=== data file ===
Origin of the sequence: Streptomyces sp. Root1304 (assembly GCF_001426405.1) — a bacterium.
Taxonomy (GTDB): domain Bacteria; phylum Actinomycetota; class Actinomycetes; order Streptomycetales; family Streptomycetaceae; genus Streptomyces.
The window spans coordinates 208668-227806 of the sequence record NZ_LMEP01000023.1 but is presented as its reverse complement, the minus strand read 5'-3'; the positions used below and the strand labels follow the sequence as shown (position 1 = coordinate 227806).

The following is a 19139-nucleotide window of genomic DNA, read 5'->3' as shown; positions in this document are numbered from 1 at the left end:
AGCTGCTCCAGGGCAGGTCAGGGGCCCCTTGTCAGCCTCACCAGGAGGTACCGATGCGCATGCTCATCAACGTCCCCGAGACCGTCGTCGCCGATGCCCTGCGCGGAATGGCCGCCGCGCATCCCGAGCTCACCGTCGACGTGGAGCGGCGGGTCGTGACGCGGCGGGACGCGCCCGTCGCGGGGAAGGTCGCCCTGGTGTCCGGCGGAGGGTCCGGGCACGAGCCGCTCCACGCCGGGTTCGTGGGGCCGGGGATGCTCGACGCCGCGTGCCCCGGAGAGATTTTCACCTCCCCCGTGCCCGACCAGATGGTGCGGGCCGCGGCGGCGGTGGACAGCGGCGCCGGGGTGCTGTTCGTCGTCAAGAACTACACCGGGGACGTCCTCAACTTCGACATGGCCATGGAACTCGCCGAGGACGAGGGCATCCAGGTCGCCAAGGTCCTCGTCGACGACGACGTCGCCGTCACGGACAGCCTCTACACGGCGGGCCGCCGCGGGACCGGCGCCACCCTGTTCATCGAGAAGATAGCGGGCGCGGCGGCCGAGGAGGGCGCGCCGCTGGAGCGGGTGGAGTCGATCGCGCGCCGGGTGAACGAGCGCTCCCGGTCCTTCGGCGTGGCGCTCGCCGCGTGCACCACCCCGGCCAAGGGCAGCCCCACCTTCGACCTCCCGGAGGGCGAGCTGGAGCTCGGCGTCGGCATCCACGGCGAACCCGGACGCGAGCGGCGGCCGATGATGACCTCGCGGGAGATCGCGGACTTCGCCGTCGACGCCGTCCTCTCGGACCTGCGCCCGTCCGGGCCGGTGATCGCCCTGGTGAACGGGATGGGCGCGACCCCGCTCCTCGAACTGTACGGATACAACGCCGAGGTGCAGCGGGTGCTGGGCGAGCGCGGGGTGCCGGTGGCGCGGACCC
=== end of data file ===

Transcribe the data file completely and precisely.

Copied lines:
Origin of the sequence: Streptomyces sp. Root1304 (assembly GCF_001426405.1) — a bacterium.
Taxonomy (GTDB): domain Bacteria; phylum Actinomycetota; class Actinomycetes; order Streptomycetales; family Streptomycetaceae; genus Streptomyces.
The window spans coordinates 208668-227806 of the sequence record NZ_LMEP01000023.1 but is presented as its reverse complement, the minus strand read 5'-3'; the positions used below and the strand labels follow the sequence as shown (position 1 = coordinate 227806).

The following is a 19139-nucleotide window of genomic DNA, read 5'->3' as shown; positions in this document are numbered from 1 at the left end:
AGCTGCTCCAGGGCAGGTCAGGGGCCCCTTGTCAGCCTCACCAGGAGGTACCGATGCGCATGCTCATCAACGTCCCCGAGACCGTCGTCGCCGATGCCCTGCGCGGAATGGCCGCCGCGCATCCCGAGCTCACCGTCGACGTGGAGCGGCGGGTCGTGACGCGGCGGGACGCGCCCGTCGCGGGGAAGGTCGCCCTGGTGTCCGGCGGAGGGTCCGGGCACGAGCCGCTCCACGCCGGGTTCGTGGGGCCGGGGATGCTCGACGCCGCGTGCCCCGGAGAGATTTTCACCTCCCCCGTGCCCGACCAGATGGTGCGGGCCGCGGCGGCGGTGGACAGCGGCGCCGGGGTGCTGTTCGTCGTCAAGAACTACACCGGGGACGTCCTCAACTTCGACATGGCCATGGAACTCGCCGAGGACGAGGGCATCCAGGTCGCCAAGGTCCTCGTCGACGACGACGTCGCCGTCACGGACAGCCTCTACACGGCGGGCCGCCGCGGGACCGGCGCCACCCTGTTCATCGAGAAGATAGCGGGCGCGGCGGCCGAGGAGGGCGCGCCGCTGGAGCGGGTGGAGTCGATCGCGCGCCGGGTGAACGAGCGCTCCCGGTCCTTCGGCGTGGCGCTCGCCGCGTGCACCACCCCGGCCAAGGGCAGCCCCACCTTCGACCTCCCGGAGGGCGAGCTGGAGCTCGGCGTCGGCATCCACGGCGAACCCGGACGCGAGCGGCGGCCGATGATGACCTCGCGGGAGATCGCGGACTTCGCCGTCGACGCCGTCCTCTCGGACCTGCGCCCGTCCGGGCCGGTGATCGCCCTGGTGAACGGGATGGGCGCGACCCCGCTCCTCGAACTGTACGGATACAACGCCGAGGTGCAGCGGGTGCTGGGCGAGCGCGGGGTGCCGGTGGCGCGGACCC